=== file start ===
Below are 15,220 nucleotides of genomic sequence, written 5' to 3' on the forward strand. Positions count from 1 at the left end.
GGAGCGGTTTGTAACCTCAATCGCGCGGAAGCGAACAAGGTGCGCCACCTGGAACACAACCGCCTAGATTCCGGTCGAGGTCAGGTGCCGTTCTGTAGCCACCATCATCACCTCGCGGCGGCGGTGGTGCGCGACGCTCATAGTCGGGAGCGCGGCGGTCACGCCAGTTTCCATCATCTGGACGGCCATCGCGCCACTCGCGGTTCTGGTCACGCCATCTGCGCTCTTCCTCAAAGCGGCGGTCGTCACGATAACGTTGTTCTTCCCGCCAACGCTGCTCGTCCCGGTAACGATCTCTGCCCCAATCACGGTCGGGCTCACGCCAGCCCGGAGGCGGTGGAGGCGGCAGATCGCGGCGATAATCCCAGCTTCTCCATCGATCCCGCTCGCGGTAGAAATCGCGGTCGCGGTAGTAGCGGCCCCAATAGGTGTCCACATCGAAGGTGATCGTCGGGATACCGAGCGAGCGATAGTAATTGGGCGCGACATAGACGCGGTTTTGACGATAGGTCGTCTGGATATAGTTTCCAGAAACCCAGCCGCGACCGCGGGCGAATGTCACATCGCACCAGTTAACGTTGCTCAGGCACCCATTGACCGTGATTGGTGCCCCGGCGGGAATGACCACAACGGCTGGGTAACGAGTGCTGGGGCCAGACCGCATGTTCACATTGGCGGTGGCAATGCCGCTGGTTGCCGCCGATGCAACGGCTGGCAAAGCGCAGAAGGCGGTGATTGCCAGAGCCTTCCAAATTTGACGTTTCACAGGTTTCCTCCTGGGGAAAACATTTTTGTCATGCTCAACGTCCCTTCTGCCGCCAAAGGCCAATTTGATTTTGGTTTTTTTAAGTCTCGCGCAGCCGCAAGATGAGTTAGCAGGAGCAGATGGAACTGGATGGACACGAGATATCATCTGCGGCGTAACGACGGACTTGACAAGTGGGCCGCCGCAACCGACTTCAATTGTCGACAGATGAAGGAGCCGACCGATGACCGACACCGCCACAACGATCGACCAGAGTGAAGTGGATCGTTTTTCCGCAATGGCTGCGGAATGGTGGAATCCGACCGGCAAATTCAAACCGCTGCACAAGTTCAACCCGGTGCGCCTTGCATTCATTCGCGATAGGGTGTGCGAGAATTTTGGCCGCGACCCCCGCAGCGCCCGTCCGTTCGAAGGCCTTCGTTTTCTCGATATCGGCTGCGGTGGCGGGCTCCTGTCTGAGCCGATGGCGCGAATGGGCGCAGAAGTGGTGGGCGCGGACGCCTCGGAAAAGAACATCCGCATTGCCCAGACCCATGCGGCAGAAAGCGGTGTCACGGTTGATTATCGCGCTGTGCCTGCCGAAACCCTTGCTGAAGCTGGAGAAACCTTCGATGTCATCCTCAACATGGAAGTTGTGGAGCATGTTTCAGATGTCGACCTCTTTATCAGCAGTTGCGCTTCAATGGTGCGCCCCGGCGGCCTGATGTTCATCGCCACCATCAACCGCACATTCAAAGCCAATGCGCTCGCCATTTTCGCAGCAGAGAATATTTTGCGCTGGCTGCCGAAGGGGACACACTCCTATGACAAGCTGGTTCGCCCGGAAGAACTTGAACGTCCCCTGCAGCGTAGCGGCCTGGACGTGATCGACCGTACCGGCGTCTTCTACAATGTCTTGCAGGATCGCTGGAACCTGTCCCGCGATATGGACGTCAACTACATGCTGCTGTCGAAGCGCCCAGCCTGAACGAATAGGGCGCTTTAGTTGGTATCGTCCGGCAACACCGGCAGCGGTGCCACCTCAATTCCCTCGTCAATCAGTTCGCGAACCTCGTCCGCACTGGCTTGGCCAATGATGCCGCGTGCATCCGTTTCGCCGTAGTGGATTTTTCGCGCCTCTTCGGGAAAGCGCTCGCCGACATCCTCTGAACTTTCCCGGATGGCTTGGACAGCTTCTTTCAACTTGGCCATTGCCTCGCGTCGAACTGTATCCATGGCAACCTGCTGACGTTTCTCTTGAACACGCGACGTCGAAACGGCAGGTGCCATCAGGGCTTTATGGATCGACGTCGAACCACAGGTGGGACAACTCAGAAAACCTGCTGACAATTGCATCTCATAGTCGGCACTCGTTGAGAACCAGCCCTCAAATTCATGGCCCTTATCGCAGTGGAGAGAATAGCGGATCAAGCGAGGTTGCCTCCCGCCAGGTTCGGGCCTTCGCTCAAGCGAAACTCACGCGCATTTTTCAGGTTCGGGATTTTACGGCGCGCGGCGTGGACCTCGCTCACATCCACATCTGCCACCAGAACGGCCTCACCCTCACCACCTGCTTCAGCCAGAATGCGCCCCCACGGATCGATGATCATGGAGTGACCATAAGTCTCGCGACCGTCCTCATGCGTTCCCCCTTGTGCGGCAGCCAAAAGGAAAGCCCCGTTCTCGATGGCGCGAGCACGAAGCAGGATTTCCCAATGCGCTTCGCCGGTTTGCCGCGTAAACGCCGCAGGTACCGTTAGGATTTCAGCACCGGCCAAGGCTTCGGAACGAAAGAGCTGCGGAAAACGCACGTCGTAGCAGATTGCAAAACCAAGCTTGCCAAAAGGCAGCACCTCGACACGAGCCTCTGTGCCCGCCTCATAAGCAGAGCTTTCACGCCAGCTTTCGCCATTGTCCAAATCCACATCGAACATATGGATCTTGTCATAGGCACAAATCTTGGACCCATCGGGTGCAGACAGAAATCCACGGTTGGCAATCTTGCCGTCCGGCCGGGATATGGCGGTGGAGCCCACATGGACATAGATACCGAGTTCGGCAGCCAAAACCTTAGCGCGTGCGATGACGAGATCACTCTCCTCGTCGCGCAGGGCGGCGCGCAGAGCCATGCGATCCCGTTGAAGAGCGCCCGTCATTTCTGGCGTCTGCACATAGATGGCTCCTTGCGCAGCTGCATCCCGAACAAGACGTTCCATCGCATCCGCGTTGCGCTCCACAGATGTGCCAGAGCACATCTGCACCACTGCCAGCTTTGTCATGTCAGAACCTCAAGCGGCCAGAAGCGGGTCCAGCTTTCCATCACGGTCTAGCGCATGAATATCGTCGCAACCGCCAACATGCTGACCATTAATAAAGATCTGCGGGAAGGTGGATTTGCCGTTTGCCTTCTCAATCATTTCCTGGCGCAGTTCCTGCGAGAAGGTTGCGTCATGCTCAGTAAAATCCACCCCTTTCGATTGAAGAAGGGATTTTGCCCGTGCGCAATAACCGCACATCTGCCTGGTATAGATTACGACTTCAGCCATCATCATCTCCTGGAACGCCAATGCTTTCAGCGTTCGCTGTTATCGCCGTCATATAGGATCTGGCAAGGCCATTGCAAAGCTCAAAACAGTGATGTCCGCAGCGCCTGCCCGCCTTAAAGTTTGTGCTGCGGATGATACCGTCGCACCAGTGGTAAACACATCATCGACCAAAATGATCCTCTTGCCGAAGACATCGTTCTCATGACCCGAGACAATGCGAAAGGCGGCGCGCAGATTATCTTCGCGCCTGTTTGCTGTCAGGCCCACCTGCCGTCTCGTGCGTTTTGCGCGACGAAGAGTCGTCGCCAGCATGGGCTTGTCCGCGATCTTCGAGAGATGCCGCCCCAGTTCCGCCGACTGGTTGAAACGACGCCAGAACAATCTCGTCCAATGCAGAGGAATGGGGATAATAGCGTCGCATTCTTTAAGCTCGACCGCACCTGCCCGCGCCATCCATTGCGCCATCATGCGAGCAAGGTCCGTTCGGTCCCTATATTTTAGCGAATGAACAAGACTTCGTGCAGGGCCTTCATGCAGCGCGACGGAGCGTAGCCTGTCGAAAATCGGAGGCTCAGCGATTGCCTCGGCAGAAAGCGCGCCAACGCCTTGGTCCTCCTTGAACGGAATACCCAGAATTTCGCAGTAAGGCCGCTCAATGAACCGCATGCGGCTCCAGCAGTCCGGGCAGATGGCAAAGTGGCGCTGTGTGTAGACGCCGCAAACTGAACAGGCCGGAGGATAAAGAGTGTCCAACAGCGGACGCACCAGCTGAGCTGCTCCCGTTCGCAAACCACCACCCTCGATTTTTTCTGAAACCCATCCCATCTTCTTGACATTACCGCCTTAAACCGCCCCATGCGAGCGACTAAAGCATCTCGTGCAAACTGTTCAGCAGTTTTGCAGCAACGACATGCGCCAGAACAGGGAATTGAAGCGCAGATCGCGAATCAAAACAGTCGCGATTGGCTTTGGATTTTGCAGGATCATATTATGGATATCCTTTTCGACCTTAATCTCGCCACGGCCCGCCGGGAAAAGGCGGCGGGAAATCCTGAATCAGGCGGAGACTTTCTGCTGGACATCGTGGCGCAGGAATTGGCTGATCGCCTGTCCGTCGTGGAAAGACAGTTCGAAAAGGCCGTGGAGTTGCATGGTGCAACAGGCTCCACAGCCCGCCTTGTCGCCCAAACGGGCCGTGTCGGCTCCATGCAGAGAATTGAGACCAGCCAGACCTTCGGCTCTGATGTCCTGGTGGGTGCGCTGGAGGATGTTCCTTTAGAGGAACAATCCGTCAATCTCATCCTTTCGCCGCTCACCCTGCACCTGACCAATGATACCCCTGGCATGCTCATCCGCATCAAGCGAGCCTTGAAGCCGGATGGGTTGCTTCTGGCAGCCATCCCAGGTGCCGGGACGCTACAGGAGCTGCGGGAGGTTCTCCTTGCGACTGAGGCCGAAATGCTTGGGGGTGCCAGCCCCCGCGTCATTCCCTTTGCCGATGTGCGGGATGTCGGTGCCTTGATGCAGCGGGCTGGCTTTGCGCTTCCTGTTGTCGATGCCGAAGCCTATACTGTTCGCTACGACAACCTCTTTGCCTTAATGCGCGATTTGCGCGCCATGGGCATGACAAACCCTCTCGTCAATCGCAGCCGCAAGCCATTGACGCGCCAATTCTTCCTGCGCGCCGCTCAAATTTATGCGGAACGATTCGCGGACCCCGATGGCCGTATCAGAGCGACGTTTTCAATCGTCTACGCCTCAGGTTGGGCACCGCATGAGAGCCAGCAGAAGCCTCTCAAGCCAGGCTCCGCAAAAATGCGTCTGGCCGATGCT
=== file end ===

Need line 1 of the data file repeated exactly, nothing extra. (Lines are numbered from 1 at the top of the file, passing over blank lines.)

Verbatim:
Below are 15,220 nucleotides of genomic sequence, written 5' to 3' on the forward strand. Positions count from 1 at the left end.